Business was good, even through the Great Depression. Post-World War II cowboy films and Western culture enthusiasm kept sales brisk through the 1940s. In fact, the industry has had few downturns, even performing well during the recent Great Recession.
Today, Justin Brands continues to innovate and grow. “We’ve had double-digit growth for five years now. This will be our sixth year that we’ll still experience double-digit growth in revenues and profits,” Watson says. “It’s been good.”
It isn’t just one thing driving the growth, which bodes well for the future, he says.
“The women’s business is spectacular. If you go to a college football game, for example, you’ll see a lot of men and women in cowboy boots. It’s always been somewhat of a day-to-day functional product in the South, but there is this fashion element that has developed,” he says, calling it the “Taylor Swift effect.”
Singer Taylor Swift popularized wearing cowboy boots with sundresses back in 2006 when she arrived on the Nashville music scene. Although she doesn’t wear Justin boots and has changed her fashion style since then, Watson credits Swift for popularizing cowboy boots as an accessory to dresses.
Other celebrities known to have sported Justin boots include country music star George Strait, actors Josh Brolin and Charlene Tilton, baseball great Nolan Ryan, and singer Lady Gaga, whose hand-made and hand-painted boots were crafted by Justin’s Tony Lama brand.
Then there’s Justin’s work boot division, which Watson himself introduced in the late 1990s. Morgan says Watson recognized that other work boots on the market didn’t hold up on the job, and he sensed opportunity.
“Randy championed that whole thing and made it happen,” Morgan says. “That is our second largest division today and some day it will be our largest division.”
Justin also continues to introduce new products. About a year ago, it came out with golf shoes, some made from exotic leathers. Its new equestrian boot will hit retail stores next spring. “As long as it is a quality leather product, the consumer lets the brand translate to other activities,” Watson says.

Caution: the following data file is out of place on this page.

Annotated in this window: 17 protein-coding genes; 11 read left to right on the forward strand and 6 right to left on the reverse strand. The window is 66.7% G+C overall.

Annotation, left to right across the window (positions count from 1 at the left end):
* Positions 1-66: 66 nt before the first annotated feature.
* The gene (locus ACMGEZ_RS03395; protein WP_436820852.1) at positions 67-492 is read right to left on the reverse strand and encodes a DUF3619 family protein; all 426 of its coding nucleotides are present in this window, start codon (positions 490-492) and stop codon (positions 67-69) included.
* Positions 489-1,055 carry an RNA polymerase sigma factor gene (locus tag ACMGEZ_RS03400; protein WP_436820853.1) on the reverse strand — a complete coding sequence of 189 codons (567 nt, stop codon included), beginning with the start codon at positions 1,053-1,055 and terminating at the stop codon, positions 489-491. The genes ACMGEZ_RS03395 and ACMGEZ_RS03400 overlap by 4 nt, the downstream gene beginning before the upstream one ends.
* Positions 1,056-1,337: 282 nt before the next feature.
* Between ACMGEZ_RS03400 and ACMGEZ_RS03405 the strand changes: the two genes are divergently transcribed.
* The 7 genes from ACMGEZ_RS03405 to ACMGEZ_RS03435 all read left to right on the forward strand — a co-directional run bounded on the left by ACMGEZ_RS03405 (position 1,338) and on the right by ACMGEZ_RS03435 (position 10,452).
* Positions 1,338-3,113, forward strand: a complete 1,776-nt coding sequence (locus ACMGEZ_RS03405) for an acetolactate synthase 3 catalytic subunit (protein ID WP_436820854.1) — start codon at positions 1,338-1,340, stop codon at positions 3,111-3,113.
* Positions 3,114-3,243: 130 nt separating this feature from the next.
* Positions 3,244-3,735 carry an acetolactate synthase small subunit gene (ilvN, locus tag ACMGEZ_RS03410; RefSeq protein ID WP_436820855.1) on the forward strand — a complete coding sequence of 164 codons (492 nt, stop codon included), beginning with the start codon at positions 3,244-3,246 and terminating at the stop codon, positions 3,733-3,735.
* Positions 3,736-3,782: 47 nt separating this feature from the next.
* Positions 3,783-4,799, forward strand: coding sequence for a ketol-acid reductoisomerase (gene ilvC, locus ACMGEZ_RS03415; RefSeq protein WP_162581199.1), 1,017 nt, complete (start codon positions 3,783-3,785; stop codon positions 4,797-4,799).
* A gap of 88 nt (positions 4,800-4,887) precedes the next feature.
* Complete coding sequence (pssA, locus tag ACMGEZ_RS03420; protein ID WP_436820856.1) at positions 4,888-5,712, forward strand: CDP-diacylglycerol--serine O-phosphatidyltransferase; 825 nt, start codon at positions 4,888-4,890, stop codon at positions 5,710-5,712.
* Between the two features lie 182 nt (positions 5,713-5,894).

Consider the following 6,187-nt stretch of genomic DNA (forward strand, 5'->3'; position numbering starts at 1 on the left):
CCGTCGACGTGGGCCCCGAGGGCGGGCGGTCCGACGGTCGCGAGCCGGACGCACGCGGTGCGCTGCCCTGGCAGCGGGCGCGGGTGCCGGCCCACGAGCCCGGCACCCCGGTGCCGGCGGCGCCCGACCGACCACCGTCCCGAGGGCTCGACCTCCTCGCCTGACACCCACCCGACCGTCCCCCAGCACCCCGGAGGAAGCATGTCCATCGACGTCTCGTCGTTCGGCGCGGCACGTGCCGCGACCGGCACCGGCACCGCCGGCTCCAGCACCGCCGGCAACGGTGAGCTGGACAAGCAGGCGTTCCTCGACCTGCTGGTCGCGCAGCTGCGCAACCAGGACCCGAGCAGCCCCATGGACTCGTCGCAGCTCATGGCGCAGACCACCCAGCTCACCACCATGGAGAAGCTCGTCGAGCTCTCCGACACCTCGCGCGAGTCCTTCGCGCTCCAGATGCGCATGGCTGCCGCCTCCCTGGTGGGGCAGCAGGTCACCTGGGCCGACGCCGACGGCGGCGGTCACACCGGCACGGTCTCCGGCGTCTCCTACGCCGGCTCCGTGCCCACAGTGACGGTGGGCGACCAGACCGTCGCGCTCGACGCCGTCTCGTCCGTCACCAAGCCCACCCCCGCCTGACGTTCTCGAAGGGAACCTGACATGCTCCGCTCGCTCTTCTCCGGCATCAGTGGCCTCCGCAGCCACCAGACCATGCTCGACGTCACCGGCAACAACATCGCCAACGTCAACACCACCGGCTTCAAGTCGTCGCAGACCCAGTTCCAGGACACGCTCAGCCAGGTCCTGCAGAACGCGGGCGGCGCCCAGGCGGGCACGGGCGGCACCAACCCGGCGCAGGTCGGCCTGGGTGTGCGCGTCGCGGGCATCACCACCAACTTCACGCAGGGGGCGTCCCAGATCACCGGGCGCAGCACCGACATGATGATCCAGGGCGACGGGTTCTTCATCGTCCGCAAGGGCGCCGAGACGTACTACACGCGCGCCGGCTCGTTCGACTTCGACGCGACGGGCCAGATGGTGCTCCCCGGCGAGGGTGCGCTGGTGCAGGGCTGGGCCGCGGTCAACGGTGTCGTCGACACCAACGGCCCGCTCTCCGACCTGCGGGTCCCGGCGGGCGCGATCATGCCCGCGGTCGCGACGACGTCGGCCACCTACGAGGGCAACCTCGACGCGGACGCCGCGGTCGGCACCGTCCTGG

Walking into the Justin headquarters building just south of downtown Fort Worth feels like a trip back in time. Justin has occupied the 89-year-old building since 1939, and the entryway feels like it hasn’t had a redo in many years. Justin prefers putting its bucks where it will get a bang: into factory upgrades, distribution centers, new technology, and social media.
“Being an old brand, sometimes it is a challenge to marry that culture and that heritage that you are so proud of with remaining relevant and effective,” says Lisa Lankes, Justin Brands’ chief marketing officer. “Randy is very much an advocate for embracing technology and change where it is needed to be relevant.”
The company is taking a more focused approach to its international business, for example, and opened a distribution center in Canada in 2012, its first outside of the United States. Last year, it opened a distribution center in Belgium.
Moving product in bulk via distribution centers lowers the company’s shipping costs. It currently sells into about 40 countries, and has its distribution sights set next on Australia and South America.
In its factories, Justin added new laser-guided leather cutters for added precision in the boot-making process. Five years ago, it tiptoed into the social media space and jumped into it headlong in 2010. It has built up 772,000 “likes” on its Facebook page and more than 29,000 followers on Twitter. Five employees plus outside agencies help with the effort, Lankes says.
Bill Thornton, Fort Worth Chamber of Commerce president and CEO, has known Watson for more than 20 years. “The guy is a pretty remarkable character,” Thornton says. “He is such a people person. He has never met a stranger. He’s unflappable and so comfortable around anyone.”
Despite staying busy as the chief executive of a major corporation, Watson is heavily involved in Fort Worth, including the chamber, FFA, 4H, and the Fort Worth Stock Show and Rodeo. His fingerprints are pretty much on everything wholesome and healthy in Fort Worth. That, Watson says, is the Justin family way.
Watson’s personality and leadership style have been perfect for Justin Brands and for Fort Worth, which likes to tout itself as the city “Where the West began,” Thornton says. “He’s so authentic and respected. He just embodies the Justin brand values. It’s that simple.”
Lankes says Watson, who’s been with the company for more than 20 years, is as much respected as he is approachable. “He garners respect from not only employees here but from people in the industry with his larger-than-life image,” Lankes says. “He fills those Justin boots very well.”